Off on a Tangent 
A Fortnightly Electronic
Newsletter from the Hope College Department of Mathematics 
November 3, 2017  Vol. 16, No. 5 
http://www.math.hope.edu/newsletter.html 
Cryptograph will be the topic of next week's colloquium 
Title: The Mathematics of Secrecy: A Brief Introduction to Cryptography  
Speaker: Dr. Charles Cusack  
Time: Thursday, November 9 at
4:00 pm 

Place: VanderWerf 102 
You can’t tell a gerrymandered district by its shape 

Gerrymandering,
the process to select political districts so that to make it
advantageous to a certain political party, is a hot topic these
days. In the past few months, there have been petitions widely
distributed in Michigan to get a ballot proposal to end the practice. But how do you tell if the boarders of a Congressional district have been determined through gerrymandering? Can you tell by its shape? According to a couple of mathematicians, the answer is no. The pair recently published a paper on this topic. You can read more about this in the Ohio State News and Dustin Mixon's blog. You can also read there paper here. 
Problem
Solvers of the Fortnight 
In our last problem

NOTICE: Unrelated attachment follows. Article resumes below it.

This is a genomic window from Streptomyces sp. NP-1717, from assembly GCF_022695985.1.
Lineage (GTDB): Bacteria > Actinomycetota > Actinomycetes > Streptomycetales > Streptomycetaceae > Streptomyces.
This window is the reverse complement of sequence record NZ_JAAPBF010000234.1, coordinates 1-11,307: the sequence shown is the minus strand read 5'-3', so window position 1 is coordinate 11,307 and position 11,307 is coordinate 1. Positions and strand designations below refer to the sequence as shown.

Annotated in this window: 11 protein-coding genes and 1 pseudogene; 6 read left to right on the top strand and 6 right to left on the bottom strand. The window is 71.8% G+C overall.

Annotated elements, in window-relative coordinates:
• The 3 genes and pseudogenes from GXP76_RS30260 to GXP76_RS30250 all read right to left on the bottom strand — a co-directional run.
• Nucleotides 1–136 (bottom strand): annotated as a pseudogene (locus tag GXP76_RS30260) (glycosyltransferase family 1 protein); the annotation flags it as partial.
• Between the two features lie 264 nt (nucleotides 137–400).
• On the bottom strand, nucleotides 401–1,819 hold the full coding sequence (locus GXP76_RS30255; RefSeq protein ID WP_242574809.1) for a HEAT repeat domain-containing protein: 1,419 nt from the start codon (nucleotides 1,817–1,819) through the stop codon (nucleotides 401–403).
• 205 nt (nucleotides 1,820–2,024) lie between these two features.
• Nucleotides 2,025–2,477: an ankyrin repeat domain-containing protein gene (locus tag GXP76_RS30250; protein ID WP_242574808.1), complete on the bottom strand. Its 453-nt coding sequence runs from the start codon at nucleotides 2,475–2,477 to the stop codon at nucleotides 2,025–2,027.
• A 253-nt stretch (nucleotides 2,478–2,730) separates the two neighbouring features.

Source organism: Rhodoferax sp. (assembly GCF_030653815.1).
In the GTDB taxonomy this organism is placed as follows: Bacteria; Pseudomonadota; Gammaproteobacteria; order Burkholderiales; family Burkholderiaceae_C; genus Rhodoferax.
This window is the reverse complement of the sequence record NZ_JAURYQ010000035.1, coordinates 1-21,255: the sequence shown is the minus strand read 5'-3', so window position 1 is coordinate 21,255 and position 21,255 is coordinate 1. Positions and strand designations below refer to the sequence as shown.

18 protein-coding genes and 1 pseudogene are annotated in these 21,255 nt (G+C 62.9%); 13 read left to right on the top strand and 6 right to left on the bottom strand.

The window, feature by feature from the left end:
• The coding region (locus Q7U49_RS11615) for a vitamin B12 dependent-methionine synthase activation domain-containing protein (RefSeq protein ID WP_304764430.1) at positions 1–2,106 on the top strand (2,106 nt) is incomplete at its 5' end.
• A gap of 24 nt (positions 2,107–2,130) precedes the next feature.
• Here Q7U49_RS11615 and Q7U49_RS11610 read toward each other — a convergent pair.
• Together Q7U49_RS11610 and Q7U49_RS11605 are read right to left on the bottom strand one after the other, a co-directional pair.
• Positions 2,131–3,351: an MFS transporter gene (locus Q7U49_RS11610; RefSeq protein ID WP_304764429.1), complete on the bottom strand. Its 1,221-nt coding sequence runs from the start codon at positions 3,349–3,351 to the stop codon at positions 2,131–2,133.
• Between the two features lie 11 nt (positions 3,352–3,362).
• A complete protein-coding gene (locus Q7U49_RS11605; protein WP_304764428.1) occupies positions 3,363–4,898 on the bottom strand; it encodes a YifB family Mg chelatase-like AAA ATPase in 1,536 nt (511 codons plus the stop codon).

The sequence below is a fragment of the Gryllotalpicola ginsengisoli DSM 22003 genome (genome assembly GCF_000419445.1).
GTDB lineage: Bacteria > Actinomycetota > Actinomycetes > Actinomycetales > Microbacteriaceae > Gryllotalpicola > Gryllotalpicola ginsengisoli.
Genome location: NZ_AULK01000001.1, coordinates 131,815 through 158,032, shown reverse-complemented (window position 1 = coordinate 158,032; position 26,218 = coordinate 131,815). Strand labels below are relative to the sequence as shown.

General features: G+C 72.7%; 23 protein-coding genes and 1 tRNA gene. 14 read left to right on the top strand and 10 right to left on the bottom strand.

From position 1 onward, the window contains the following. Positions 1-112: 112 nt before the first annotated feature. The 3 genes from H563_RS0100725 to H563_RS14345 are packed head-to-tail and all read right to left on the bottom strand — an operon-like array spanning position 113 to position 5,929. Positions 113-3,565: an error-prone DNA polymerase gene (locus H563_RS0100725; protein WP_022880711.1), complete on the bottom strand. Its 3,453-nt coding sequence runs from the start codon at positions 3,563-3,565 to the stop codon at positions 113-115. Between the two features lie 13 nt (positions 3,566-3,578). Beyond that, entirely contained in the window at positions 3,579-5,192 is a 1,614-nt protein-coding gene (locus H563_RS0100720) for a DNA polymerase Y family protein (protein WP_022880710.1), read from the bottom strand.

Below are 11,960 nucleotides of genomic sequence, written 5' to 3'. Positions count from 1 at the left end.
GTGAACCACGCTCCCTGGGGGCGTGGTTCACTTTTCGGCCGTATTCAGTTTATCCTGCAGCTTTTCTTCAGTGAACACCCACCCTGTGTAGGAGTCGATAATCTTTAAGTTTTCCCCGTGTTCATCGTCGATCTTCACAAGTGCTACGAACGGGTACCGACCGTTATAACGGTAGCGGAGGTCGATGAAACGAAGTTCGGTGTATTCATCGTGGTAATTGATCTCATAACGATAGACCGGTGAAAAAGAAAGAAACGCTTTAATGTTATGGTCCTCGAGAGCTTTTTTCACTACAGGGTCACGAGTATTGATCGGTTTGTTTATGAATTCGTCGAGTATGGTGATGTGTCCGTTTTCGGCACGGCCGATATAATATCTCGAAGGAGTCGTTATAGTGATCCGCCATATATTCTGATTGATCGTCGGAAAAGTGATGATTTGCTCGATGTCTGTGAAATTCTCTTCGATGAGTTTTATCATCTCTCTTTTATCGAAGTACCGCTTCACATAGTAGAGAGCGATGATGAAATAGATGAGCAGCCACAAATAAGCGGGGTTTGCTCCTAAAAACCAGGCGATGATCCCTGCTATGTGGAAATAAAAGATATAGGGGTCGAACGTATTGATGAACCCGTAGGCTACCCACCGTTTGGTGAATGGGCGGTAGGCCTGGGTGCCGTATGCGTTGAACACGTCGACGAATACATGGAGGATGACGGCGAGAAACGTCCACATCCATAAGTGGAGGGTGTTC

of the fortnight we had a red circle inscribed in an equilateral
triangle of side length w (see Figure
1). In each of the three corners of this triangle, a smaller
equilateral triangle is drawn tangent to the red circle, and a cyan
circle is inscribed in this smaller triangle (see Figure 2). The
next step in this process is shown in Figure 3. If this process
of drawing smaller equilateral triangles with inscribed circles is
continued indefinitely, what is the total area of all of the circles in
terms of w?
Congratulations to Kevin Catalfano, Philip LaPorte, Nick Lillrose, Dane Linsky, Andrew Nguyen, Alex Osterbaan, Eleda Plouch, Sam VanderArk, and Eildert Zwart for submitting correct solutions. 

Figure 1 
Figure 2 
Figure 3 
Problem
of the Fortnight 
Off
on a Tangent